Friday, January 29, 2021

Hackerthons for Learning

These are the notes for the third of four webinars on "Engaging students in the online environment", Wednesday, 3 February at 11 am AEDT Sydney time (Tuesday, 2nd, 5 pm MST in Edmonton). Please register now for the webinar and send your suggestions.

Hackerthons for Learning

Hackathons came from the computer industry, where teams competed over a few days to collaborate intensively on a project. These have now expanded into other fields. Can we use this format to keep students engaged, solving real world problems? I will talk about his experience with hackerthons involving students and military personnel. Be ready to contribute your ideas.

Next up: I-ACE Hackathon

The India Australia Circular Economy Hackathon 
(I-ACE), runs online from 9 to 10 February. It is hosted by the Australian Government's Commonwealth Scientific and Industrial Research Organisation (CSIRO) and the Government of India’s Atal Innovation Mission (AIM). Teams of students and startups compete for $52,000 in prizes. I have volunteered to mentors teams, due to my interest in computers to improve supply chains and reducing e-waste.

Navy Warfare Innovation Workshop 2020

Event canvas from NWIW 2020
by Paul Telling
My last hackerthon was the Navy Warfare Innovation Workshop 2020 (NWIW), in December 202, where I am facilitated one of the teams. Participants had to form teams, select a challenge to work on and then work on a solution. Each day there were presentations from experts, help with techniques and tools. A panel of experts then judged the final presentations. A visual summary of the projects was produced by Paul Telling. My team came up with TIDE: Treat Identification Detection and Effects for dealing with swarms of RAS (Robotic Autonomous Systems).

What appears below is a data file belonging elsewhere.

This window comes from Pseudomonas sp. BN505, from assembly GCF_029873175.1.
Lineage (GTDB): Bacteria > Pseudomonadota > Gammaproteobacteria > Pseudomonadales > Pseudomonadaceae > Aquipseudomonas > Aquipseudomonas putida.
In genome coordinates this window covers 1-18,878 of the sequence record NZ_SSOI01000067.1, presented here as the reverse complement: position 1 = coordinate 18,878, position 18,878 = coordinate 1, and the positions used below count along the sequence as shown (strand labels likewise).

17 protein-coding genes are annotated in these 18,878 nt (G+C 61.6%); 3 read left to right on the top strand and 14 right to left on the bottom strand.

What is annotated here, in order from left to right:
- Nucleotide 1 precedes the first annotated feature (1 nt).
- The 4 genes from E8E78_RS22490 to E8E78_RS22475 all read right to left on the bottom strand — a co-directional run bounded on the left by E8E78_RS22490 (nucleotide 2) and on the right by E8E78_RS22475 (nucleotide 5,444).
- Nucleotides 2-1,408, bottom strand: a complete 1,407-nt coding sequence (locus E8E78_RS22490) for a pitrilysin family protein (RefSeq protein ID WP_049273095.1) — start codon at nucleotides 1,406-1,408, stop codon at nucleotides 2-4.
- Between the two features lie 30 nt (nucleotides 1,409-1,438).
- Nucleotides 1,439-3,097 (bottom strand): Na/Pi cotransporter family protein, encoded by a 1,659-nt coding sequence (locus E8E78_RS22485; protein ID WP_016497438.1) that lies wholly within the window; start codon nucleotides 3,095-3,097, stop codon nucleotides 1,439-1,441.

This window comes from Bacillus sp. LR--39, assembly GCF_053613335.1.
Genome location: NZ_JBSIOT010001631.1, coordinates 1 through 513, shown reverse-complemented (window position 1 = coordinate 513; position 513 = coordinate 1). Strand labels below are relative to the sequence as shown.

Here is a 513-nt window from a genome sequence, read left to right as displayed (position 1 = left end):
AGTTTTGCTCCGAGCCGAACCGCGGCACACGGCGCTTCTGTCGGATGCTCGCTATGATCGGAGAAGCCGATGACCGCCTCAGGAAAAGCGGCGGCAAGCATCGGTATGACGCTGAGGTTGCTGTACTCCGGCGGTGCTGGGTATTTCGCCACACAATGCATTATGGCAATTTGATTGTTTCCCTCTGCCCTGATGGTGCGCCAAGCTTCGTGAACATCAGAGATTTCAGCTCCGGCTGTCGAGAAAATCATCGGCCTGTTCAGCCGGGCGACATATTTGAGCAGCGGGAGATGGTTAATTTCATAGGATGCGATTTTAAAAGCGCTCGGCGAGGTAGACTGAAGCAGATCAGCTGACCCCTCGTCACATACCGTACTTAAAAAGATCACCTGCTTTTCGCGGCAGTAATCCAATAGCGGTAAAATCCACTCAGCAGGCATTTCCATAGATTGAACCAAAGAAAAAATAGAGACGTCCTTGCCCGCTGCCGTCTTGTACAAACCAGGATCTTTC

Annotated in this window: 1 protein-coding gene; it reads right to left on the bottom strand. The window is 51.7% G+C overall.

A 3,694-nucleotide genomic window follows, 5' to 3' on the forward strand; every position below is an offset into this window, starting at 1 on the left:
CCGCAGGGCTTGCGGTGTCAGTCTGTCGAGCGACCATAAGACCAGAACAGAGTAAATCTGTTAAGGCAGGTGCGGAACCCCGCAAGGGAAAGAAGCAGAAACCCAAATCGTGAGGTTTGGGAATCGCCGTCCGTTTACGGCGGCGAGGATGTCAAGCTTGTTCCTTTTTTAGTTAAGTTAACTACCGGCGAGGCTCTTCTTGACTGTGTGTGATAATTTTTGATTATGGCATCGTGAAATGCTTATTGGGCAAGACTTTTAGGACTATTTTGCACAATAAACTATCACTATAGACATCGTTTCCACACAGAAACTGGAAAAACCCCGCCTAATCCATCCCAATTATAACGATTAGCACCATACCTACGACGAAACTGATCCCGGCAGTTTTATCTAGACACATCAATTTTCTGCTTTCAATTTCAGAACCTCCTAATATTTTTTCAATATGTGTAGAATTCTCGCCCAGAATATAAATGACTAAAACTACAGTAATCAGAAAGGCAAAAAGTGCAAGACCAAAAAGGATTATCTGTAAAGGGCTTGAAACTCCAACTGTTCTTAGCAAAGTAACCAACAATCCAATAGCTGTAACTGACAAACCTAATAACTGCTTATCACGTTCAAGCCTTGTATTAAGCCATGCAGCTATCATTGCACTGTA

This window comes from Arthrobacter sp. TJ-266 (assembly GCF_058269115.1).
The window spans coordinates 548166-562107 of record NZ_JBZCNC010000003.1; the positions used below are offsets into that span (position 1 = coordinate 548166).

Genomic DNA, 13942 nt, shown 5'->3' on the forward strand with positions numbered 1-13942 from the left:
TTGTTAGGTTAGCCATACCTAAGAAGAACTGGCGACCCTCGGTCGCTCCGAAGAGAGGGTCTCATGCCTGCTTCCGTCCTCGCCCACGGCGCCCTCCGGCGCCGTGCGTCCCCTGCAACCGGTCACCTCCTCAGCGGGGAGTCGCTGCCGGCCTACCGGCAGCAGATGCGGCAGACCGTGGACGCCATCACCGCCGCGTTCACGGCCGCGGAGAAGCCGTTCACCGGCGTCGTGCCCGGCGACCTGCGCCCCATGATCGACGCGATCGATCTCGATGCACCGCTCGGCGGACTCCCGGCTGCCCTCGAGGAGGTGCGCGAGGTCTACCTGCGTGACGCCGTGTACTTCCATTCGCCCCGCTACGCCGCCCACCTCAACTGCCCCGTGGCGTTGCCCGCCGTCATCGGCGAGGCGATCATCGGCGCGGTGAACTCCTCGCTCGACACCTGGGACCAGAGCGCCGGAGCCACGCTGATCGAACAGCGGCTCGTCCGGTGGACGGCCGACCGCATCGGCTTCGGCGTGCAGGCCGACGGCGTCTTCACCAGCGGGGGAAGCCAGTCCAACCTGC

The real value of such competitions is not to produce a product (or win a prize), but to have the participants learn new skills and meet people they can later work with on projects. 

Tools for Hackerthons

Remo Conference
Remo Conference

Hackerthons traditionally took over a building at a university or school, with lecture halls used for presentations and class rooms for teams to work in. In 2020 this all moved online due to COVID-19. Zoom was the popular video conferencing choice for presentations and Slack for teams to work together. The Virtual Hackathon on Fighting Pandemics by the Australian National University Humanitarian Innovation Society (ANU HISoc), with the Clinton Global Initiative University and IBM, made the unusual choice of using Remo Conference, a video conferencing tools which looks like a conference room floor plan. While the tool looks promising, more work is needed.

Logistics of Hackerthons

The Australian Computer Society ran two 
Hackerthons, in 2020, using Slack, Zoom, and the usual collaboration tools. What makes these effective is that they recruit a team of volunteers to be actively involved with participants. These events had many hundreds of participants and the second around 80 mentors. These are large scale undertakings requiring careful planning. The Shockproof hackerthon on Secure Supply Chains for the Australian and NZ Defence Forces was unusual as it was aimed at defence force personnel, but open to anyone. 

Hackerthons for Education

ANU TechLauncher,Team Formation Exercise, 2018
Hackerthons are run by educational and research organisations, professional bodies and companies for promotional purposes.  This is a good way to get positive publicity. However, I suggest the same format could also be used for education. The hackerthon essentially takes the group project format used in schools and universities (such as ANU TechLauncher), and compresses it from weeks, to a few days. The competitive element makes it more exciting for students. The short duration helps get by-in from expert helpers.

No comments:

Post a Comment